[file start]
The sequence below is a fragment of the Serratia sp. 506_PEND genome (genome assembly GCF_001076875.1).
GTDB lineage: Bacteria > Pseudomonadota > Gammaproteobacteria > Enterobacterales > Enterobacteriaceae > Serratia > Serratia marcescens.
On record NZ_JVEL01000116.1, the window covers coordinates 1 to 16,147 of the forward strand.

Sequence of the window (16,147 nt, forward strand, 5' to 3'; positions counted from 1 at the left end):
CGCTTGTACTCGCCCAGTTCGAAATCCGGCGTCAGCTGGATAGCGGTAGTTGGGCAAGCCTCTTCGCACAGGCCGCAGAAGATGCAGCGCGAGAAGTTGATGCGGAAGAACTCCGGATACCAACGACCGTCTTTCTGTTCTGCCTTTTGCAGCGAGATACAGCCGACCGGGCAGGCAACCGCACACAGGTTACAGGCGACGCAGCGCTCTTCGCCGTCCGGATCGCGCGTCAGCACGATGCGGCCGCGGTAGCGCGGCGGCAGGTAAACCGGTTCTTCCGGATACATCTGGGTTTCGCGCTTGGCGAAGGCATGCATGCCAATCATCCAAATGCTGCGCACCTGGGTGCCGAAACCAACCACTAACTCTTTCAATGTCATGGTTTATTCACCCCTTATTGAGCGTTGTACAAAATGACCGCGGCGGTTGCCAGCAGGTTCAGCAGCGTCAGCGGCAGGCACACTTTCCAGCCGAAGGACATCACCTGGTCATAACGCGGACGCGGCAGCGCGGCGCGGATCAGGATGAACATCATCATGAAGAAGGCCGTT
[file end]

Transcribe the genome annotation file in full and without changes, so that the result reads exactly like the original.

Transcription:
The sequence below is a fragment of the Serratia sp. 506_PEND genome (genome assembly GCF_001076875.1).
GTDB lineage: Bacteria > Pseudomonadota > Gammaproteobacteria > Enterobacterales > Enterobacteriaceae > Serratia > Serratia marcescens.
On record NZ_JVEL01000116.1, the window covers coordinates 1 to 16,147 of the forward strand.

Sequence of the window (16,147 nt, forward strand, 5' to 3'; positions counted from 1 at the left end):
CGCTTGTACTCGCCCAGTTCGAAATCCGGCGTCAGCTGGATAGCGGTAGTTGGGCAAGCCTCTTCGCACAGGCCGCAGAAGATGCAGCGCGAGAAGTTGATGCGGAAGAACTCCGGATACCAACGACCGTCTTTCTGTTCTGCCTTTTGCAGCGAGATACAGCCGACCGGGCAGGCAACCGCACACAGGTTACAGGCGACGCAGCGCTCTTCGCCGTCCGGATCGCGCGTCAGCACGATGCGGCCGCGGTAGCGCGGCGGCAGGTAAACCGGTTCTTCCGGATACATCTGGGTTTCGCGCTTGGCGAAGGCATGCATGCCAATCATCCAAATGCTGCGCACCTGGGTGCCGAAACCAACCACTAACTCTTTCAATGTCATGGTTTATTCACCCCTTATTGAGCGTTGTACAAAATGACCGCGGCGGTTGCCAGCAGGTTCAGCAGCGTCAGCGGCAGGCACACTTTCCAGCCGAAGGACATCACCTGGTCATAACGCGGACGCGGCAGCGCGGCGCGGATCAGGATGAACATCATCATGAAGAAGGCCGTT